March 9, 2007

Great Insulters Of World History

Print More

Ann Coulter ’84 is the kind of girl who gives witless dragon-women a bad name.

Since helping found our beloved Cornell Review as an undergraduate, Coulter has almost made a career of insulting people. She makes headlines, and she sells books. But she doesn’t do it very well.

There is great sport in insults. Conceiving and delivering a witty and incisive insult can be the ultimate intellectual exercise — sort of the thinking man’s 40-yard dash. The masters — Plutarch, Shakespeare and Churchill — are the Gretzkys of verbal abuse.

Coulter is no Gretzky. She may fancy herself as the new Lady Macbeth, but she really is more of a Mrs. Bumble on crack.

She recently reached perhaps her personal nadir, when at a convention of right-wing nut-baskets she called John Edwards a “faggot.”

Coulter has all the grace and charm of a schoolyard bully. If you heard the word “faggot” from a fifth-grader, you would be mortified. You’d be embarrassed for the kid’s parents.

Yet, from a graduate of Cornell University?

The right-wing Republicans love her. They whoop for her graceless inanities.

They’re the same people you hear cheering at a NASCAR crash or a Nazi book-burning.

Coulter comes from the school of people who led the Roman death mob at the old Coliseum and do genocide dances in Darfur.

She makes Joe McCarthy look like he had “a sense of decency.” She makes Roy Cohn or Scooter Libby look like Thomas More.

And she makes Ezra Cornell spin in his grave.

Coulter has no sense of history. If she did, she would know if you’re going to be a hatemonger, at least do it with style.

It’s ok to be vulgar. Lyndon Johnson was famously vulgar when he said Gerald Ford was so dumb he couldn’t “walk and fart at the same time.” Johnson also said Ford the football star had played “one too many games without his helmet.”

Richard Nixon, never one for subtlety, said Idi Amin was “a cannibal asshole” who would “eat his own grandmother.” Admittedly, Dick was almost at Coulter’s level, but with a touch of panache.

Winston Churchill was a master of the sport. He once said Neville Chamberlain was nothing more than “an old town clerk looking at European affairs through the wrong end of a municipal drainpipe.”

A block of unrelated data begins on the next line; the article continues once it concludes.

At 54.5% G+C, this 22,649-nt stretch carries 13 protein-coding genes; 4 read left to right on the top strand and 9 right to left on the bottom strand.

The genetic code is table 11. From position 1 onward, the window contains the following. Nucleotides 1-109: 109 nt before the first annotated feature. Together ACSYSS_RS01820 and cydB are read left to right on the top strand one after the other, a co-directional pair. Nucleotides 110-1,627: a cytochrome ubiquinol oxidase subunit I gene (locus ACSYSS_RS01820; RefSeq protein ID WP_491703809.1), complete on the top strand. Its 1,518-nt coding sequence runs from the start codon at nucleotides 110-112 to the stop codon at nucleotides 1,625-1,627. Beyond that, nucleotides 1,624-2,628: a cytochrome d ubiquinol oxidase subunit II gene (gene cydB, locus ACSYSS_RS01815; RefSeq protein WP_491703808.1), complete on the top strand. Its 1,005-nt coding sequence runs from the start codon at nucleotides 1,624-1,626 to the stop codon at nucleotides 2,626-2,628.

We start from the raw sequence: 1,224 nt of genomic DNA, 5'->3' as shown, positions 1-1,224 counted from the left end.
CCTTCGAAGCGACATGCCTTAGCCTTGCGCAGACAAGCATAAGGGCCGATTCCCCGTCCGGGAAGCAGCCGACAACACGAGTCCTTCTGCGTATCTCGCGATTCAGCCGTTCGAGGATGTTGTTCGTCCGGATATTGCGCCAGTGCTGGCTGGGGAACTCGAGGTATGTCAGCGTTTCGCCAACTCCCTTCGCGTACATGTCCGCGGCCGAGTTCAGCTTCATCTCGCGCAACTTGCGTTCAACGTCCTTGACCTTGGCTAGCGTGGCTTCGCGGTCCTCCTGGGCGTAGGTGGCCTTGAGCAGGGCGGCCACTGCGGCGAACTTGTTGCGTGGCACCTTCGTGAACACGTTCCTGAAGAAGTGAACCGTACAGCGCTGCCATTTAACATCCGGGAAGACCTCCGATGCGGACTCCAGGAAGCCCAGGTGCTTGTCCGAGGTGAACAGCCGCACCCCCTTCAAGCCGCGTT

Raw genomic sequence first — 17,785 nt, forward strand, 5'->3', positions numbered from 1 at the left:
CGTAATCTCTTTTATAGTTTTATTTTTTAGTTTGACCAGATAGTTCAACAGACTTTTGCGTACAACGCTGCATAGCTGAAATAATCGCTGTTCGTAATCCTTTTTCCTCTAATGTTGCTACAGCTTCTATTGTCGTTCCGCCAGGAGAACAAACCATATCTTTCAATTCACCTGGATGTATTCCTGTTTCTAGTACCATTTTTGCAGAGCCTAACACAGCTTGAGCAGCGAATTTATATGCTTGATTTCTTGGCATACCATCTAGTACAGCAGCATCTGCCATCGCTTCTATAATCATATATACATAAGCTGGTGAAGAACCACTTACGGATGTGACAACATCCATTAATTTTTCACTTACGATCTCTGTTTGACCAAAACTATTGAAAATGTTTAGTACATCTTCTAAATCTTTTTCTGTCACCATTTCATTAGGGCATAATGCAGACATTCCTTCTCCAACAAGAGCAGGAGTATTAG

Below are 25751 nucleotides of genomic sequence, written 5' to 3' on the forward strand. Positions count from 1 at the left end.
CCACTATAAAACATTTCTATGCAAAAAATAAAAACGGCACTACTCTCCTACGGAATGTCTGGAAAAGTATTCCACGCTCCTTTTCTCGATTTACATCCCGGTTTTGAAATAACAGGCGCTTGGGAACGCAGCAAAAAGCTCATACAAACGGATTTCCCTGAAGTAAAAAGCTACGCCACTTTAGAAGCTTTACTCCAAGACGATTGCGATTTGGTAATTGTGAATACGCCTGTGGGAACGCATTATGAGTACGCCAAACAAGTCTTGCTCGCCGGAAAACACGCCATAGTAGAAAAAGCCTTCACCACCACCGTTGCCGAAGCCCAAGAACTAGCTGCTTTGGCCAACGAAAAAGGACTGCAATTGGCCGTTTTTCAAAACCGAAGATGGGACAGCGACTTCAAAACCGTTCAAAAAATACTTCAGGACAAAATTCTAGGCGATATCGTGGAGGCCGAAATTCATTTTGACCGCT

John Randolph, an early American senator from Virginia, said of an adversary: “Never was ability so much below mediocrity so well rewarded; no, not even when Caligula’s horse was made a consul.”

Randolph also said of Edward Livingstone: “He was a man of splendid abilities but utterly corrupt. Like rotten mackerel by moonlight, he shines and stinks.”

And the best our Cornell graduate can do is “faggot.” It is as feeble and ill-advised as the recent Swiss invasion of Liechtenstein.

The idea of sharing an alma mater with her is about as appealing as sitting with the contemptible Gary Bettman ’74 at a Cornell hockey game.

We do not know if Coulter went to class much at Cornell. She might have spent her time at back-alley cockfights in Mexico City.

But if she did go to class, she might have heard what Plutarch said of Aristophanes:

“The language of Aristophanes reeks of his miserable quackery; it is made up of the lowest and most miserable puns. He doesn’t even please the people and to men of judgment and honor he is intolerable; his arrogance is insufferable and all honest men detest his malice.”

Perhaps now it will strike a chord.

Kyle Sheahen is a Sun Assistant Sports Editor. The Ultimate Trip will appear every other Friday this semester.